(3) A person who has been arrested or detained and is being held in custody in a police station or interrogation centre or other lock-up, shall be entitled to have one friend or relative or other person known to him or having interest in his welfare being informed, as soon as practicable, that he has been arrested and is being detained at the particular place, unless the attesting witness of the memo of arrest is himself such a friend or a relative of the arrestee.

(4) The time, place of arrest and venue of custody of an arrestee must be notified by the police where the next friend or relative of the arrestee lives outside the district or town through the legal Aid Organisation in the District and the police station of the area concerned telegraphically within a period of 8 to 12 hours after the arrest.

(5) The person arrested must be made aware of this right to have someone informed of his arrest or detention as soon he is put under arrest or is detained.

(6) An entry must be made in the diary at the place of detention regarding the arrest of the person which shall also disclose the name of he next friend of the person who has been informed of the arrest and the names and particulars of the police officials in whose custody the arrestee is.

(7) The arrestee should, where he so requests, be also examined at the time of his arrest and major and minor injuries, if any present on his/her body, must be recorded at that time. The "Inspection Memo" must be signed both by the arrestee and the police officer effecting the arrest and its copy provided to the arrestee.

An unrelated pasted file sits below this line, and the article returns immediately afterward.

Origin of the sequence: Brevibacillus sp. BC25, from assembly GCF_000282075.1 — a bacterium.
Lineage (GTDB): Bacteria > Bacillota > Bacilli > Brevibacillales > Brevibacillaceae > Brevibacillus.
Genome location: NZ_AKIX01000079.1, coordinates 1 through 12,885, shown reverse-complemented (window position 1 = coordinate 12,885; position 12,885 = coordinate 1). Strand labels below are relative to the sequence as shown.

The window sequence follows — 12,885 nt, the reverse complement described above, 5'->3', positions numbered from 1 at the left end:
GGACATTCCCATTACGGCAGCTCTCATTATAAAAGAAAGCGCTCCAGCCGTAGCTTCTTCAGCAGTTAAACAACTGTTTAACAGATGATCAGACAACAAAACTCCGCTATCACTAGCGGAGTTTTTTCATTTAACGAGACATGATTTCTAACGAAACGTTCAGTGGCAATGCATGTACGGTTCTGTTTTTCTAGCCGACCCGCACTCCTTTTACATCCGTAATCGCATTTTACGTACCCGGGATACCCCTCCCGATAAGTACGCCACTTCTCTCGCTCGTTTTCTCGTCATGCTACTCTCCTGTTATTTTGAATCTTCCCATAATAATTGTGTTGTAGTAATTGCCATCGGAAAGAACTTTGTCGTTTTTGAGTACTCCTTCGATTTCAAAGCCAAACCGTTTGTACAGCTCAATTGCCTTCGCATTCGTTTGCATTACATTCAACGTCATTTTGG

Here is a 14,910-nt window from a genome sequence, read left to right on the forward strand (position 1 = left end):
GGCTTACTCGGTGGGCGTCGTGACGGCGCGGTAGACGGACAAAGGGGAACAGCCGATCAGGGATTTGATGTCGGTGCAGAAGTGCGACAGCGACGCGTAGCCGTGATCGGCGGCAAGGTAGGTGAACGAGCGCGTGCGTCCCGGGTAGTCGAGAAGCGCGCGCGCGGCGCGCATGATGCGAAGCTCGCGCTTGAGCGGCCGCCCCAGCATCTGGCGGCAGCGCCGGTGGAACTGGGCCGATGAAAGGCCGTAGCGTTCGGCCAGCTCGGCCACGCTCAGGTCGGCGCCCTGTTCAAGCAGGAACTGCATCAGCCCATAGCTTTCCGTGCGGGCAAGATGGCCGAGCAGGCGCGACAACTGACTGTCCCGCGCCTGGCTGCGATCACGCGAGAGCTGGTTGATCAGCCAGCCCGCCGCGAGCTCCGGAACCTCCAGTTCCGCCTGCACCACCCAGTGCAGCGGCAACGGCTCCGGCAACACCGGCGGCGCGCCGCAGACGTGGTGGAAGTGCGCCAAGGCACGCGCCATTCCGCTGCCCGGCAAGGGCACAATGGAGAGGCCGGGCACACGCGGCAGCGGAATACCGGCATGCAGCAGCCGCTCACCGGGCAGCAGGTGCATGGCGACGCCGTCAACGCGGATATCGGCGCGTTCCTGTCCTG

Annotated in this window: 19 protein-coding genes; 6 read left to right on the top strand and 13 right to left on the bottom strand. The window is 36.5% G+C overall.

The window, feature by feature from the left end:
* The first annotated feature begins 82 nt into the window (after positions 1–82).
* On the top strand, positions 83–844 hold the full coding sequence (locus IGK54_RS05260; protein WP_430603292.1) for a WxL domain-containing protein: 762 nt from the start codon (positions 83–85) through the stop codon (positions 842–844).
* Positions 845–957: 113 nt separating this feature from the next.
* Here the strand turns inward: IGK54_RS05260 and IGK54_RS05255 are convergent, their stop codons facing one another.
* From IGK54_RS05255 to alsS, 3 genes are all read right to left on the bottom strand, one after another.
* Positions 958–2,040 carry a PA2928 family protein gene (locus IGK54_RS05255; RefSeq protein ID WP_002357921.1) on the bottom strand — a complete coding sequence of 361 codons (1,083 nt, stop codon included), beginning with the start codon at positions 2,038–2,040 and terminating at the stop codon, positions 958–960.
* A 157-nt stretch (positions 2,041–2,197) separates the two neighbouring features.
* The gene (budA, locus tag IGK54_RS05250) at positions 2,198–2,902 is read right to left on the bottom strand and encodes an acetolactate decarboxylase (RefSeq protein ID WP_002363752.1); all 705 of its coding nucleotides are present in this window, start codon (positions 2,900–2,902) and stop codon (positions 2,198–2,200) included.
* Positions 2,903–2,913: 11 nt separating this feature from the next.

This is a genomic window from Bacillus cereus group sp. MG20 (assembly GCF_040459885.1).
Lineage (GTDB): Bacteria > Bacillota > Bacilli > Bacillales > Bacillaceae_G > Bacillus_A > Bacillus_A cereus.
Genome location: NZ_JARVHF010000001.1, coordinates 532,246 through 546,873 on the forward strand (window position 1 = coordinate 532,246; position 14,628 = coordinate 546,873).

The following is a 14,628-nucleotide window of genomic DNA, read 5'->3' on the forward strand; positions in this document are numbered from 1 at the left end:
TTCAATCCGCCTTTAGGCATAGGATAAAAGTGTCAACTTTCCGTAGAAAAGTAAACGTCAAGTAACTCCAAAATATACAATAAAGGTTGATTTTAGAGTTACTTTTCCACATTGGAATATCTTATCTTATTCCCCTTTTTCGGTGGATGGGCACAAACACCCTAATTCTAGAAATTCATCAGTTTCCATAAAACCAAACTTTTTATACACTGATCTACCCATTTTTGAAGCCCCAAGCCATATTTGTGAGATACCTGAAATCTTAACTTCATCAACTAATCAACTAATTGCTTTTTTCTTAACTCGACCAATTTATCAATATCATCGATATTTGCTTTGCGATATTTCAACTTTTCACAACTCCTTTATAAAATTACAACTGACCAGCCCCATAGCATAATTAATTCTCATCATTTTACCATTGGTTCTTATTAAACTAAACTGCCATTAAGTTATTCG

(8) The arrestee should be subjected to medical examination by trained doctor every 48 hours during his detention in custody by a doctor on the panel of approved doctors appointed by Director, Health Services of the concerned Stare or Union Territory. Director, Health Services should prepare such a penal for all Tehsils and Districts as well.

(9) Copies of all the documents including the memo of arrest, referred to above, should be sent to the illaqa Magistrate for his record.

(10) The arrestee may be permitted to meet his lawyer during interrogation, though not throughout the interrogation.

(11) A police control room should be provided at all district and state headquarters, where information regarding the arrest and the place of custody of the arrestee shall be communicated by the officer causing the arrest, within 12 hours of effecting the arrest and at the police control room it should be displayed on a conspicuous notice board.

Read the Judgment here.